Cloud backup service Backblaze has launched a referral program that could get you free storage for life if you convince enough people to join.
When someone signs up with your unique invite link, both you and your referral will receive a free month. There’s no limit to how many free credits you can earn.
If you’re already a Backblaze member, you can get started by logging into the service and click on the Get Free Months link in your dashboard. From there you can email your Gmail contacts, share to Facebook or Twitter, and copy your referral link.
After losing a backup hard drive to data corruption recently, I finally caved and signed up for Backblaze. The service does an excellent job at running in the background without me having to pay attention to it. At $50 per year or $5 per month, it’s a small price to pay for the peace of mind that all my computer’s data is secure.
Backblaze’s story is an unlikely one. When the company started in 2007, critics were skeptical that it could compete with Amazon’s cloud storage service. However, the team decided to build its own storage systems in order to optimize its setup.
Founder Gleb Budman told TNW in a recent interview that the company set out to solve two problems with online backups. When talking to potential customers, Backblaze discovered that the process of choosing files to backup, much like cleaning out the garage, was too daunting for most users to get started and most felt it was too expensive. Armed with that knowledge, Backblaze set out to create a solution that could backup all your files for just $5 per month.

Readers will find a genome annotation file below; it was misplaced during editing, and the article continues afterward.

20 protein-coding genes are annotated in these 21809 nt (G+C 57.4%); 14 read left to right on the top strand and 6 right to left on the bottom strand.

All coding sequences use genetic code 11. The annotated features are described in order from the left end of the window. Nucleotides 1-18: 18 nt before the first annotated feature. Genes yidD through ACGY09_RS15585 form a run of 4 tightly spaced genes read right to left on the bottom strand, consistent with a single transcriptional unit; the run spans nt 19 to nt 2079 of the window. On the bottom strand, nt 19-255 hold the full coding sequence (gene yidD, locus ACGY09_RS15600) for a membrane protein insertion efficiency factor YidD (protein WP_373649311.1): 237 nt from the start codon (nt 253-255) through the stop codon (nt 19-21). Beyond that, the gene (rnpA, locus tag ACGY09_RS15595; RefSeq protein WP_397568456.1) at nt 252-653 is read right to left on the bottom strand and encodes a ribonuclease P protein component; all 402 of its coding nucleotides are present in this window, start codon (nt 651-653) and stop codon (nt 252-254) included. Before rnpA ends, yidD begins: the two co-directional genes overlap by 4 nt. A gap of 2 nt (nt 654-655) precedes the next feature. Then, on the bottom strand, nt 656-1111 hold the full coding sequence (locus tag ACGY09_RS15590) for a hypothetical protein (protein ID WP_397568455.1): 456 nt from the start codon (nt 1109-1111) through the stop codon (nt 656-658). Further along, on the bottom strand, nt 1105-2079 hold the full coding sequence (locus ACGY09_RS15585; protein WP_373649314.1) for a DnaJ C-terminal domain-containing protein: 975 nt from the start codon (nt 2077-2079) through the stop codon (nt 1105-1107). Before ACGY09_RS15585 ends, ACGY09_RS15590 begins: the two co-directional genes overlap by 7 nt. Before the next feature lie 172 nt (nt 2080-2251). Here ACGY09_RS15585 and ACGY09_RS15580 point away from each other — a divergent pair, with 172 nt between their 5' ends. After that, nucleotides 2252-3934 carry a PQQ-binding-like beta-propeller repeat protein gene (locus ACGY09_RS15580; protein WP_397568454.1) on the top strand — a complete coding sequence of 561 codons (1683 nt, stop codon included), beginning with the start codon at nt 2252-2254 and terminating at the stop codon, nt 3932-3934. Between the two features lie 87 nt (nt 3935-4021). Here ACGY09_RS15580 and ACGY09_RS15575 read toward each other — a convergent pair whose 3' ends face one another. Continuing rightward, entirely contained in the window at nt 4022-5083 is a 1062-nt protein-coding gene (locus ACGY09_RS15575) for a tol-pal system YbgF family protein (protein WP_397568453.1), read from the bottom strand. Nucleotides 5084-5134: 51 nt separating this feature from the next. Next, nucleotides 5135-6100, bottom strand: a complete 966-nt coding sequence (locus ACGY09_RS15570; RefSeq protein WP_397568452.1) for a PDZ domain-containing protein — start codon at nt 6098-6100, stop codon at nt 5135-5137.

“We slowly came to this idea that, if you forget the technology, just from the user experience, what’s the ideal scenario?” Budman said. “You don’t ask questions you don’t have to. You just backup everything.”
Budman admitted that the startup wasn’t even sure if what users wanted would be economically viable, but seven years later, Backblaze has proven it can work. The company managed to bootstrap during its first five years before eventually taking funding to try out some marketing experiments.
“We made this explicit decision to start Backblaze bootstrapped,” Budman said. “I think if we had raised funding in the beginning, we would have said, ‘We know that Amazon S3 isn’t cost effective to do this and we’ll just put it on S3 for now and in the future we’ll figure out how to get cost effective in the future.’”
One of the tricks Backblaze has implemented to cut costs is using consumer drives instead of IT-specific components. Since it already builds redundancy into its software across its network, it doesn’t need all the extra protections that raise the prices on enterprise hardware. If you’re the DIY type, Backblaze has open-sourced its storage pod designs so you can build your own setup. A box without drives costs roughly $3,000 to build, while adding 180TB of storage would push the project cost above $10,000.
Backblaze currently manages over 100 petabytes of data, which it estimates is about 1/5th the amount that Facebook has in its data centers.
If you’re a Backblaze customer, chances are you’ve already referred a few friends to the service just in passing. Now you can get a little something in return. It’s a pretty sweet deal from a company that’s already built its business around being as user-friendly as possible.
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